What if the schools go back in June? What if they don’t open until September?

What if we can’t run any in-person events until 2021? What if it turns out that we can run one earlier?

What if I can’t get a haircut until July? What if I pretend my webcam is broken until then?

The truth is that, when it comes to business planning, there is very little in our control, even in times before lockdown. We’ve been forced to withdraw to our homes and change the way we live and work. And now we are slowly working out how we emerge from this.

We may not know exactly how life and business are going to operate going forward, but did we really have that much control over what happened before all this happened?

There’s a great quote from Eisenhower that I use in my training sessions.

“I have always found plans to be useless, but planning to be indispensable.”

Because you have so little control over what really goes on inside and outside of your business, the plan you create has to evolve as you implement. And sometimes has to change completely to take into account of external factors such as bad health, a piece of tech that breaks or losing a key member of your team, through to the extremes of pandemics and forced lockdowns. All of which happens out of our control.

We may think we are in control.

But we aren’t really.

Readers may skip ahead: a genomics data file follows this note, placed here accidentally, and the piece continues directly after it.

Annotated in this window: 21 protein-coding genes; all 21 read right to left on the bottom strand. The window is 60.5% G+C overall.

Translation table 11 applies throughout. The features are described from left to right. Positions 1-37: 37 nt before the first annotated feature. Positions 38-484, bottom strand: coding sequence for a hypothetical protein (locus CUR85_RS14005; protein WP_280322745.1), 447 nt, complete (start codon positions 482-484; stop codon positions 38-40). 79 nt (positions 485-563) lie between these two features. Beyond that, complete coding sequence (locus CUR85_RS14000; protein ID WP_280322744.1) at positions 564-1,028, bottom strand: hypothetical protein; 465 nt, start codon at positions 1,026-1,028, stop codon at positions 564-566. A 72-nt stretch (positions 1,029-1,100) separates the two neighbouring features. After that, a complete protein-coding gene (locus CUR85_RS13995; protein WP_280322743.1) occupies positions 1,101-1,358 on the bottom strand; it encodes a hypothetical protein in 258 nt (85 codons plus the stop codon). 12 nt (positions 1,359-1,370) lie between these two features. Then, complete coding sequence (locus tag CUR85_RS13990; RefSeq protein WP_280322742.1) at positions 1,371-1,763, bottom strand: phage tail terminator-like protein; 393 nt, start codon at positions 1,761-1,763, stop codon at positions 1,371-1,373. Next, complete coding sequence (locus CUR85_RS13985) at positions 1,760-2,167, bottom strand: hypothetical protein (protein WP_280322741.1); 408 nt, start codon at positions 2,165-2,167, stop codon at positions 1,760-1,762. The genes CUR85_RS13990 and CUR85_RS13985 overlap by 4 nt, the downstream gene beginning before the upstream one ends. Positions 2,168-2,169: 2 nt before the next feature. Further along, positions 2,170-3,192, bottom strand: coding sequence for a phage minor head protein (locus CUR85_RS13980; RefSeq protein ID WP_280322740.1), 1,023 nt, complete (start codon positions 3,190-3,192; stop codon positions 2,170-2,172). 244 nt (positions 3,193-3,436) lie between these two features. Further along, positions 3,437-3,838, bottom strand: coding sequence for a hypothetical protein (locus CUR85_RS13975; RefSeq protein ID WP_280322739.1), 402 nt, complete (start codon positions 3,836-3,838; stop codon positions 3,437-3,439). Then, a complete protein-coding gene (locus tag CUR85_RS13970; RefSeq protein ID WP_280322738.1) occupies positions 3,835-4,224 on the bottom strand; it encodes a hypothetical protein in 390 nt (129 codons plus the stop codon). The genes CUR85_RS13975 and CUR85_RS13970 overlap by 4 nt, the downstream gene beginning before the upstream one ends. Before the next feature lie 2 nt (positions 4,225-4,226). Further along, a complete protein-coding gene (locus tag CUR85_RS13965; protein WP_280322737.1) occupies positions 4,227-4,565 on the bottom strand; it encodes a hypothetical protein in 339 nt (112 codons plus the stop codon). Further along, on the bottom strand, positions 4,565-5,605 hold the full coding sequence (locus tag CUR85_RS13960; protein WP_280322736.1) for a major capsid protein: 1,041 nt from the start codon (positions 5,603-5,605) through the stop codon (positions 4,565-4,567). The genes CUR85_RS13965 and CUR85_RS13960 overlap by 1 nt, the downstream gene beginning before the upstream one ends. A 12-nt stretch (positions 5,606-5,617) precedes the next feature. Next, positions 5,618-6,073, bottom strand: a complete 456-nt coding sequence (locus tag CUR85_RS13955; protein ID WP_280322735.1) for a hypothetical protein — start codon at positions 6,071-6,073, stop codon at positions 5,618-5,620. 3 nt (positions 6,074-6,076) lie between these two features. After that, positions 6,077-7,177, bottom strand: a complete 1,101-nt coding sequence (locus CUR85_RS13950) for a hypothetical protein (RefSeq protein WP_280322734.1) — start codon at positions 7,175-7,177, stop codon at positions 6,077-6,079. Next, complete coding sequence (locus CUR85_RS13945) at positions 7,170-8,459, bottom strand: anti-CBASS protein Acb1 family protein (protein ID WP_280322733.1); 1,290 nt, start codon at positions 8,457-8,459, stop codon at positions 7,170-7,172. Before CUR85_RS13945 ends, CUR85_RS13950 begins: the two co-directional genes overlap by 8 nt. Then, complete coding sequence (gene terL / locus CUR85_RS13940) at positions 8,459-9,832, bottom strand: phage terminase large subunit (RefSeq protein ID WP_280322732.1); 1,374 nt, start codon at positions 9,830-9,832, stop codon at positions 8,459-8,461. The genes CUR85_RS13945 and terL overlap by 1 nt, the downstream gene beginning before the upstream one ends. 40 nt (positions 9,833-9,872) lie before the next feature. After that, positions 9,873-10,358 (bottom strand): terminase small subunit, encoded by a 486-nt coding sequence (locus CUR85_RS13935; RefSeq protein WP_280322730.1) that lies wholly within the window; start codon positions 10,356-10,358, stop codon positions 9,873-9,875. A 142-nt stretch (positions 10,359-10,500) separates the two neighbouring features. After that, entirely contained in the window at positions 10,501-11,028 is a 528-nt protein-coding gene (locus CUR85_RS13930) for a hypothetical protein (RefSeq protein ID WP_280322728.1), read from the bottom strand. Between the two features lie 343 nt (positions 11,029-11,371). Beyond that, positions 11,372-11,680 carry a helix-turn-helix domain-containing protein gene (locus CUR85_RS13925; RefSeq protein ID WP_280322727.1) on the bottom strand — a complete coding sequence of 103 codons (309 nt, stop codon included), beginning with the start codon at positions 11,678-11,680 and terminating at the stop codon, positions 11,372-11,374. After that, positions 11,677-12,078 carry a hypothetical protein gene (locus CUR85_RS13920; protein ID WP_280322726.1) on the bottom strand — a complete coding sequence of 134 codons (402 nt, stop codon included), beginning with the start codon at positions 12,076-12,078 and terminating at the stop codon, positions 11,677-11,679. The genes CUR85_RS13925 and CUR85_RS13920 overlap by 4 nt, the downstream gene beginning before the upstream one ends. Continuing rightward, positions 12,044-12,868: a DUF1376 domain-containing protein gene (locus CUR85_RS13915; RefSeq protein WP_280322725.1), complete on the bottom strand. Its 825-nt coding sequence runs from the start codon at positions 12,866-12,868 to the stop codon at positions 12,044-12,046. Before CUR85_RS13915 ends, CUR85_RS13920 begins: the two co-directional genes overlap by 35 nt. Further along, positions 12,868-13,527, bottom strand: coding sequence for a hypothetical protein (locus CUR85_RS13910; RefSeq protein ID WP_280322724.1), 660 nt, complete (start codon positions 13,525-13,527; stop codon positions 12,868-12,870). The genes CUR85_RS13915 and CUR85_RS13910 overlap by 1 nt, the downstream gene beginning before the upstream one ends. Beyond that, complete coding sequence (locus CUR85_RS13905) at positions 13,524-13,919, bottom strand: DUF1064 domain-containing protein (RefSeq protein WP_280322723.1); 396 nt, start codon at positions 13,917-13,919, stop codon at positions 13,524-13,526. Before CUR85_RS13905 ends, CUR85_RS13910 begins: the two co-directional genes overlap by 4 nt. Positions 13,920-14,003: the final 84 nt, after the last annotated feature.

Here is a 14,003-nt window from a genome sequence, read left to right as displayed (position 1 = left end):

Life fluidly moves in and around us, sometimes slow, sometimes fast. It’s rare that anything stays the same for any length of time.

So does this mean we simply leave our business to chance and never plan?

Absolutely not.

I don’t agree with Eisenhower that plans are useless, but I do agree that it is the planning that is indispensable because it forces you to do the thinking needed to grow your business.

Planning forces you to make decisions.

Just think how much mental energy you use when you are feeling indecisive, even about little things such as what to wear and what to have for lunch each day. It can be exhausting!

Planning forces you to be considered; to step up and dig deep into what you stand for and what it is you truly want to accomplish.

Planning forces you to be connected with your current customers, your marketplace and your numbers, which in turn keeps your emotions grounded, particularly in times of uncertainty.

So although many of you may love to create, to be open to opportunities and don’t like being hemmed into targets or strict project management deadlines, don’t let the current uncertainty of our rules and boundaries for how we ‘go back to work’ let you drift from month to month.

Planning can happen, and needs to happen, no matter how much uncertainty we have in our lives.

And I share this with you today because it’s the day our Momentum members will be showing up and doing their 90 Day Plans.

I’m connecting into the energy that I want to deliver for our morning session that will have them coming away with clarity on how to deliver their sales targets and how exactly they are going to implement the projects that will ensure their long term growth.

Making decisions.

Being considered.

Being connected.

That’s what I’m feeling into as I prepare for today’s session and it’s what I believe is important for all of us as we emerge from lockdown together with a plan for a future.

Until next time, do less, be more and play bigger.